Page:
Perhaps Chinese politicians, like ours, are prone to using jargon, or maybe it’s the fault of whomever translated the speech from the original Mandarin. Either way, we got a chuckle out of this introduction to a Reuters story last week.
“China’s agriculture sector needs to undertake supply-side reform, especially in corn production, given bumper harvests and surplus grain stockpiles, Agriculture Minister Han Changfu said on Monday.”
“Supply-side reform” means Chinese farmers need to cut production in order to get rid of some of the government-held stockpiles, currently estimated at 250 million tonnes.
This made us think back to a Canadian Farm Writers Federation annual conference in Winnipeg in 1996. The theme was whether farmers could grow enough grain to feed the world, and organizers landed one of the hot conference speakers of the time, Lester Brown of the Worldwatch Institute in Washington, D.C. Brown had just published Who Will Feed China? Wake-Up Call for a Small Planet, still available for $8.95 on the institute’s website. Here’s the first paragraph of the promotional blurb:
To feed its 1.2 billion people, China may soon have to import so much grain that this action could trigger unprecedented rises in world food prices… Lester Brown shows that even as water becomes scarce in a land where 80 per cent of the grain crop is irrigated, as per-acre yield gains are erased by the loss of cropland to industrialization, and as food production stagnates, China still increases its population by the equivalent of a new Beijing each year.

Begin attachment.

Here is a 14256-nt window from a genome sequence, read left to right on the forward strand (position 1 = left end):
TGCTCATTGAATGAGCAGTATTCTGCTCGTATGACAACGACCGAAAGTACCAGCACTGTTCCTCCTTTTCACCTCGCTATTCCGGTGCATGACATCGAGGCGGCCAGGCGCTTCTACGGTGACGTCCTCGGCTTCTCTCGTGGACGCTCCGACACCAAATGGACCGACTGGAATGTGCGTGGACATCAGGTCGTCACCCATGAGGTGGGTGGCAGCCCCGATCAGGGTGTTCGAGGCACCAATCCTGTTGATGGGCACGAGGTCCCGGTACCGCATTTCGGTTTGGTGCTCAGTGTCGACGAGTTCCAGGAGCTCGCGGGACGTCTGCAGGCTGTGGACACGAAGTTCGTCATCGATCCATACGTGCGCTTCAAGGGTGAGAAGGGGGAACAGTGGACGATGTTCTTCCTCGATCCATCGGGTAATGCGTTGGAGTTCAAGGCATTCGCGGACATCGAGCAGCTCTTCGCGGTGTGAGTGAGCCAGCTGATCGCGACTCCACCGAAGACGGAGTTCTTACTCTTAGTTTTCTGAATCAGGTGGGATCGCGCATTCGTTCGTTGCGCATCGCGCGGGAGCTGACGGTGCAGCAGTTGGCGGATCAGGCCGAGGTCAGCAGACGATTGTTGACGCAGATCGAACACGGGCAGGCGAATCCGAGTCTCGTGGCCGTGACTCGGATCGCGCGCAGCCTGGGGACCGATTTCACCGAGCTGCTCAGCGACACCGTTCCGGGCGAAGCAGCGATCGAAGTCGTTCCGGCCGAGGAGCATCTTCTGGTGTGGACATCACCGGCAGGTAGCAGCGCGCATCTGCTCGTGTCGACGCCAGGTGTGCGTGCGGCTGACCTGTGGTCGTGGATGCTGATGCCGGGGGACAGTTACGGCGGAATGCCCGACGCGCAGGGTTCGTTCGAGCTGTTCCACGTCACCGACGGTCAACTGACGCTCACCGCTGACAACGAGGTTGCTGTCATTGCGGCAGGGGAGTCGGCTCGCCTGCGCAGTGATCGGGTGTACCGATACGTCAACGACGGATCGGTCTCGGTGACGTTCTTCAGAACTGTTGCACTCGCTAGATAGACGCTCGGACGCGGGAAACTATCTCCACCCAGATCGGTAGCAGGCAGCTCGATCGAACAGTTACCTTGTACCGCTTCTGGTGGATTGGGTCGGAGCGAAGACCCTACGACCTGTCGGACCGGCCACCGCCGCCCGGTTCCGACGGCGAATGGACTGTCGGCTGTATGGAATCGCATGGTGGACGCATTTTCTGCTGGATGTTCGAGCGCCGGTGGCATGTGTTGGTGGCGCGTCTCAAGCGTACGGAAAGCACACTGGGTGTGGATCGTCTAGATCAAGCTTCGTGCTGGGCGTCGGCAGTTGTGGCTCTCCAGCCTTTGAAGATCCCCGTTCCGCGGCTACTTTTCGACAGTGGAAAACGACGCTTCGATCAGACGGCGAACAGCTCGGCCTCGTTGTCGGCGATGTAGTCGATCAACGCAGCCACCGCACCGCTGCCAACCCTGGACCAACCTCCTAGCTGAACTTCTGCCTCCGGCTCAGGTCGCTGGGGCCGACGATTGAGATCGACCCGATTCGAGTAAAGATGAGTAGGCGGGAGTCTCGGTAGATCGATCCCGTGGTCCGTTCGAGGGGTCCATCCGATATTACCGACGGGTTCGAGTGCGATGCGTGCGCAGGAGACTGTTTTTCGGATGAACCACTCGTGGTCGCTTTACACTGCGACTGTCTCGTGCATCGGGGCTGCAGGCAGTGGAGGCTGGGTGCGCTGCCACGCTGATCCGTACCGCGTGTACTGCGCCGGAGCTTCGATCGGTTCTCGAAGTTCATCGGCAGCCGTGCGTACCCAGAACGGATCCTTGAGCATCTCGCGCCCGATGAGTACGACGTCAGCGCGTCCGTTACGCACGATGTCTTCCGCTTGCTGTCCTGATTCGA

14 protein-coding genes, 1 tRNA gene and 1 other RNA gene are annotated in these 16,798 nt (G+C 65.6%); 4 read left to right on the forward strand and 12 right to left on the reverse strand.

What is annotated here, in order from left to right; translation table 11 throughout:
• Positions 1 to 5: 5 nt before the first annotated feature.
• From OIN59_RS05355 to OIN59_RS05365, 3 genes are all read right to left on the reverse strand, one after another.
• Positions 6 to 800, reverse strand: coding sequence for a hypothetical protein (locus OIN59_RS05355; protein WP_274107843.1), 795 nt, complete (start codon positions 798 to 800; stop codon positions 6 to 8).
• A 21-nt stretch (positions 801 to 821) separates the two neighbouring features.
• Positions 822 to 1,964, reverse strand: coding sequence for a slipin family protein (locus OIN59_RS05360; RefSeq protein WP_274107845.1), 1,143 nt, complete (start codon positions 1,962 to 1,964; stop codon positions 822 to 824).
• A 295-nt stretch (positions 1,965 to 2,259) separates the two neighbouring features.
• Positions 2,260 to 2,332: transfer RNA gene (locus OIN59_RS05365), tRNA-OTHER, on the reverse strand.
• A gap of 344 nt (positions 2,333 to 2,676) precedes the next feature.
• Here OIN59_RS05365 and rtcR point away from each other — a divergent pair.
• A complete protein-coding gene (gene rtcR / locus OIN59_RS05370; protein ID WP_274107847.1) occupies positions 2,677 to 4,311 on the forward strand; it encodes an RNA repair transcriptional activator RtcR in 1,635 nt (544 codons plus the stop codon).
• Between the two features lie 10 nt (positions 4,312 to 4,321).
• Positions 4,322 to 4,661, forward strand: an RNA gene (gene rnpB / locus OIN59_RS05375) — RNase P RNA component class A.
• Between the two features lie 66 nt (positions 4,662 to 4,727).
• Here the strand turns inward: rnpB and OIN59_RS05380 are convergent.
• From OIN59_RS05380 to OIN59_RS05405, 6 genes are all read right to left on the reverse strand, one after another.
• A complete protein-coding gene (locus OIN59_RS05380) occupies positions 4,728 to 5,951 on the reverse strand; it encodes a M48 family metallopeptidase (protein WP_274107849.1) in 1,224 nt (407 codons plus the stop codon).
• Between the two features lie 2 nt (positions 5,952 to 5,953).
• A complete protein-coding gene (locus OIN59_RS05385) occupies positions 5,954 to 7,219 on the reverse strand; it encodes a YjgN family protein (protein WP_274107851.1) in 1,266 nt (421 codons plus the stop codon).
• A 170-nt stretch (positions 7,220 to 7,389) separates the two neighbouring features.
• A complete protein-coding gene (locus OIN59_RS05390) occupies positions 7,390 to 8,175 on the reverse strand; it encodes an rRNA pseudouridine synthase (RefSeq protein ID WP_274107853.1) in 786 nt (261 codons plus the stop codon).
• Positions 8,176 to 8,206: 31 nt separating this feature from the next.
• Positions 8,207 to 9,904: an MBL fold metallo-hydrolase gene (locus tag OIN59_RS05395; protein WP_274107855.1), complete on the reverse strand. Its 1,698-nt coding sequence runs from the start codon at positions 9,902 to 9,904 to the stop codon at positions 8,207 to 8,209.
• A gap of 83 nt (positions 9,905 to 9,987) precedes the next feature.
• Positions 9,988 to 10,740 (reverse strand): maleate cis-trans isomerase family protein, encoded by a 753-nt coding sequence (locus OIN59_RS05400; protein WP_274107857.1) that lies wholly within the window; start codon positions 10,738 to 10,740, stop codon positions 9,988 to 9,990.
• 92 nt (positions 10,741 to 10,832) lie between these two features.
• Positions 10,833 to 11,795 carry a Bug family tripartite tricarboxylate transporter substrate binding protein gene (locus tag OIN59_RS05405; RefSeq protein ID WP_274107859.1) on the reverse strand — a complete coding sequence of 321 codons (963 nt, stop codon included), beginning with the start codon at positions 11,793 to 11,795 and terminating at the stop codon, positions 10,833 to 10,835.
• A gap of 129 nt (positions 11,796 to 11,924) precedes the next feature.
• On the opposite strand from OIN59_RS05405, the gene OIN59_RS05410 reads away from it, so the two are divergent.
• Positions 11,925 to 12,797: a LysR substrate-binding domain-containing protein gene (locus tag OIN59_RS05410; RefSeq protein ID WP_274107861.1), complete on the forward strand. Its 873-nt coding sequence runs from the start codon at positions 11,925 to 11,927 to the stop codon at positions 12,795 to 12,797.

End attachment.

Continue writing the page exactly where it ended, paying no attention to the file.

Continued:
It turns out that China’s population has increased since 1996, but by about half that amount. There has certainly been increased industrialization, and the conventional wisdom is that equals more prosperity and therefore more demand for meat.
That may come as a surprise to Chinese electronic factory employees working 12 hours a day and living 12 to a room in a dormitory. And China’s per capita calorie requirements have decreased because so many former farm workers doing hard physical labour have migrated to more sedentary factory jobs. Obesity rates of 20 per cent are being reported in some Chinese cities, partly because consumption of meat, especially pork, has already increased to a relatively high level.
That has indeed meant more feed grain demand, but China seems able to grow much of its own corn and South America is quite happy to supply the soybeans. As for wheat, Chinese imports are quite low, and much lower than they were in the ’80s.
As for “supply-side reform,” the Chinese government reportedly plans to do that by lowering the corn price by 22 per cent — to US$6.25 per bushel — that’s C$8.36. Keep that in mind next time you’re asked to increase production to feed a growing world population.
So who will feed China?